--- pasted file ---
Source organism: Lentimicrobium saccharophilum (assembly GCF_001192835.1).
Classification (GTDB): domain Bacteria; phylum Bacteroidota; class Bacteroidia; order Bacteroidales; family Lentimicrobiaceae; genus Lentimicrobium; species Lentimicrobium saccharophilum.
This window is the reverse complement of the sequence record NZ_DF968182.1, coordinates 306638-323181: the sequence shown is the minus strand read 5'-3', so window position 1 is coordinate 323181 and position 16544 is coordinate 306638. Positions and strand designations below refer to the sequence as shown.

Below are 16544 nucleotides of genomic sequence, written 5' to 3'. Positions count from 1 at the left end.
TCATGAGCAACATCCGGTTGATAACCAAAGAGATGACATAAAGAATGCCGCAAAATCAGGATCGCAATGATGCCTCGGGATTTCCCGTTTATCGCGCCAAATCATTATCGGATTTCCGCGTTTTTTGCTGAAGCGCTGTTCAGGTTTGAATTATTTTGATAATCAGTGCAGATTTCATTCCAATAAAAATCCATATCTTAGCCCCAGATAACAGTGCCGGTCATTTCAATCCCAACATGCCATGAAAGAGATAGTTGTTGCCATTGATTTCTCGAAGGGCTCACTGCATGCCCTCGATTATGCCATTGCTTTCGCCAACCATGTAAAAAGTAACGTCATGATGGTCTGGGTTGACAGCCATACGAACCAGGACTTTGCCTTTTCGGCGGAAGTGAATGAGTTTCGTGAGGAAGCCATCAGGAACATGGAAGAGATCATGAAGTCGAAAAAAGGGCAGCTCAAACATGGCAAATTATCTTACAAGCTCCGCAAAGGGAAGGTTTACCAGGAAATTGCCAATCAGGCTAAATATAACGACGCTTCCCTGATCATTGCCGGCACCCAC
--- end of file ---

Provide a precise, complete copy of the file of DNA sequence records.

Source organism: Lentimicrobium saccharophilum (assembly GCF_001192835.1).
Classification (GTDB): domain Bacteria; phylum Bacteroidota; class Bacteroidia; order Bacteroidales; family Lentimicrobiaceae; genus Lentimicrobium; species Lentimicrobium saccharophilum.
This window is the reverse complement of the sequence record NZ_DF968182.1, coordinates 306638-323181: the sequence shown is the minus strand read 5'-3', so window position 1 is coordinate 323181 and position 16544 is coordinate 306638. Positions and strand designations below refer to the sequence as shown.

Below are 16544 nucleotides of genomic sequence, written 5' to 3'. Positions count from 1 at the left end.
TCATGAGCAACATCCGGTTGATAACCAAAGAGATGACATAAAGAATGCCGCAAAATCAGGATCGCAATGATGCCTCGGGATTTCCCGTTTATCGCGCCAAATCATTATCGGATTTCCGCGTTTTTTGCTGAAGCGCTGTTCAGGTTTGAATTATTTTGATAATCAGTGCAGATTTCATTCCAATAAAAATCCATATCTTAGCCCCAGATAACAGTGCCGGTCATTTCAATCCCAACATGCCATGAAAGAGATAGTTGTTGCCATTGATTTCTCGAAGGGCTCACTGCATGCCCTCGATTATGCCATTGCTTTCGCCAACCATGTAAAAAGTAACGTCATGATGGTCTGGGTTGACAGCCATACGAACCAGGACTTTGCCTTTTCGGCGGAAGTGAATGAGTTTCGTGAGGAAGCCATCAGGAACATGGAAGAGATCATGAAGTCGAAAAAAGGGCAGCTCAAACATGGCAAATTATCTTACAAGCTCCGCAAAGGGAAGGTTTACCAGGAAATTGCCAATCAGGCTAAATATAACGACGCTTCCCTGATCATTGCCGGCACCCAC